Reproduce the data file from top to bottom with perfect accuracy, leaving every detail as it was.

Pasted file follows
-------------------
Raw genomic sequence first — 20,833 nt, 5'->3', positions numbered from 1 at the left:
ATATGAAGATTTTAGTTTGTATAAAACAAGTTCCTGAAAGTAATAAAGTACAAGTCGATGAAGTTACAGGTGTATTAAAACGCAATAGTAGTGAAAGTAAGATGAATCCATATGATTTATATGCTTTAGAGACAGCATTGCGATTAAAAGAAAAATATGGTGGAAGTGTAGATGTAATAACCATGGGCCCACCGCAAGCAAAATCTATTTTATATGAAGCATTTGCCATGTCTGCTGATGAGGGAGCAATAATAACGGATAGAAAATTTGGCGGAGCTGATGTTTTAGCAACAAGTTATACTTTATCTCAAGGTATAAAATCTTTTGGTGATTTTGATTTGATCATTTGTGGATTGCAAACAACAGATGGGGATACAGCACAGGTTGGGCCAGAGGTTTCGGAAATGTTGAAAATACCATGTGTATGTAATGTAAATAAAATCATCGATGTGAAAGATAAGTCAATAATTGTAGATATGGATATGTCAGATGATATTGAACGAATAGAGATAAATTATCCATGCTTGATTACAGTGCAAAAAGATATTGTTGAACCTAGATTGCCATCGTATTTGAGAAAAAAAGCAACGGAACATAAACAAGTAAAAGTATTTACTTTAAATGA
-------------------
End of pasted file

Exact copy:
Raw genomic sequence first — 20,833 nt, 5'->3', positions numbered from 1 at the left:
ATATGAAGATTTTAGTTTGTATAAAACAAGTTCCTGAAAGTAATAAAGTACAAGTCGATGAAGTTACAGGTGTATTAAAACGCAATAGTAGTGAAAGTAAGATGAATCCATATGATTTATATGCTTTAGAGACAGCATTGCGATTAAAAGAAAAATATGGTGGAAGTGTAGATGTAATAACCATGGGCCCACCGCAAGCAAAATCTATTTTATATGAAGCATTTGCCATGTCTGCTGATGAGGGAGCAATAATAACGGATAGAAAATTTGGCGGAGCTGATGTTTTAGCAACAAGTTATACTTTATCTCAAGGTATAAAATCTTTTGGTGATTTTGATTTGATCATTTGTGGATTGCAAACAACAGATGGGGATACAGCACAGGTTGGGCCAGAGGTTTCGGAAATGTTGAAAATACCATGTGTATGTAATGTAAATAAAATCATCGATGTGAAAGATAAGTCAATAATTGTAGATATGGATATGTCAGATGATATTGAACGAATAGAGATAAATTATCCATGCTTGATTACAGTGCAAAAAGATATTGTTGAACCTAGATTGCCATCGTATTTGAGAAAAAAAGCAACGGAACATAAACAAGTAAAAGTATTTACTTTAAATGA